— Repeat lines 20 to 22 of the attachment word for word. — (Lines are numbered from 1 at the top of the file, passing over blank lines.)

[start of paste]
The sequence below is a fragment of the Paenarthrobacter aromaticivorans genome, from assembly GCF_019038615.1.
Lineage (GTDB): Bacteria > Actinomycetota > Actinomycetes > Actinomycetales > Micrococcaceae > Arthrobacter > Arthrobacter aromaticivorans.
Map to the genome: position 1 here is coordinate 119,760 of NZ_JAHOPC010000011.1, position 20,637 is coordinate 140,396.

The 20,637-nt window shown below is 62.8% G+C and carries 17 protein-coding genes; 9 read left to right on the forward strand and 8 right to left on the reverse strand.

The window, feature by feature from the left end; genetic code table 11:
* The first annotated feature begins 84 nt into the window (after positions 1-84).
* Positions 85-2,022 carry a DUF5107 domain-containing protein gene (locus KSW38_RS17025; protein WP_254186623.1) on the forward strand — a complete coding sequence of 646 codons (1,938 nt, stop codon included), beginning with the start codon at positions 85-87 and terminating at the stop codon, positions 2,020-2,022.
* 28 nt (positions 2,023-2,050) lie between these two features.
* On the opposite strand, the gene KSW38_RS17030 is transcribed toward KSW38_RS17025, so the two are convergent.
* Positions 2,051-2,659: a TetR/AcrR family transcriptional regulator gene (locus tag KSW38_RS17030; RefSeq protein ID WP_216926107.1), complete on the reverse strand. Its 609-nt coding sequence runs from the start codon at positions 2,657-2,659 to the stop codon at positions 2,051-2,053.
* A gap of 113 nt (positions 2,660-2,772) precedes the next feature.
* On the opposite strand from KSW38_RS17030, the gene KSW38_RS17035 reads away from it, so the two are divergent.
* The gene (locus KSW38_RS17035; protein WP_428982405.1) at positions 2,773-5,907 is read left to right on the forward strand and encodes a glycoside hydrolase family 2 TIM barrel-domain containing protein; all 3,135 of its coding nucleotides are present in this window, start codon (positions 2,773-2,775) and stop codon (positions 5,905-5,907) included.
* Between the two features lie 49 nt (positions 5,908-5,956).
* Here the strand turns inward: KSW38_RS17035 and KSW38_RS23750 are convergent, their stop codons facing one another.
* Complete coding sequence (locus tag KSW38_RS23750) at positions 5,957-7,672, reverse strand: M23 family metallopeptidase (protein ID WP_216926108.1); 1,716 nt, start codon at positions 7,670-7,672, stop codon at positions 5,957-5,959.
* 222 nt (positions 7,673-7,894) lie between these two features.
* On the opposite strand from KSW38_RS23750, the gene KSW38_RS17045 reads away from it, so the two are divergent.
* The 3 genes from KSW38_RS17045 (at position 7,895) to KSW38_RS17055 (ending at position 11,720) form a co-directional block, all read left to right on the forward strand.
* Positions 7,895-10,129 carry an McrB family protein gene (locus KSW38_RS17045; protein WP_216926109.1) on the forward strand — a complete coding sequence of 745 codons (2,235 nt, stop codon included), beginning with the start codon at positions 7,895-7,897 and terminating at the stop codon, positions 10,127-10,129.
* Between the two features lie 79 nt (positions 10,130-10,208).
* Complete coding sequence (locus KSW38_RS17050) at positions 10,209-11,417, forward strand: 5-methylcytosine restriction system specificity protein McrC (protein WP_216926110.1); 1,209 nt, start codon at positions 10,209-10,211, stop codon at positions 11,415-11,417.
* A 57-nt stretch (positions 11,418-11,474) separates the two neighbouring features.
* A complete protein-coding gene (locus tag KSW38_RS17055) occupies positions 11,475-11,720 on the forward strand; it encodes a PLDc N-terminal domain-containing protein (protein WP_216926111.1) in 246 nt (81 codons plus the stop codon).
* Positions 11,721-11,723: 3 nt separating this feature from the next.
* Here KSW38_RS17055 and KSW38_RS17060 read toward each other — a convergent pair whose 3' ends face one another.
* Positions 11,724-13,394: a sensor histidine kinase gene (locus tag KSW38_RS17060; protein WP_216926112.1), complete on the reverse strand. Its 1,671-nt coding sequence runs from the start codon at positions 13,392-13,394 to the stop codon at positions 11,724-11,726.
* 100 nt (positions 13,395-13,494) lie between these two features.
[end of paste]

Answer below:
* Positions 7,895-10,129 carry an McrB family protein gene (locus KSW38_RS17045; protein WP_216926109.1) on the forward strand — a complete coding sequence of 745 codons (2,235 nt, stop codon included), beginning with the start codon at positions 7,895-7,897 and terminating at the stop codon, positions 10,127-10,129.
* Between the two features lie 79 nt (positions 10,130-10,208).
* Complete coding sequence (locus KSW38_RS17050) at positions 10,209-11,417, forward strand: 5-methylcytosine restriction system specificity protein McrC (protein WP_216926110.1); 1,209 nt, start codon at positions 10,209-10,211, stop codon at positions 11,415-11,417.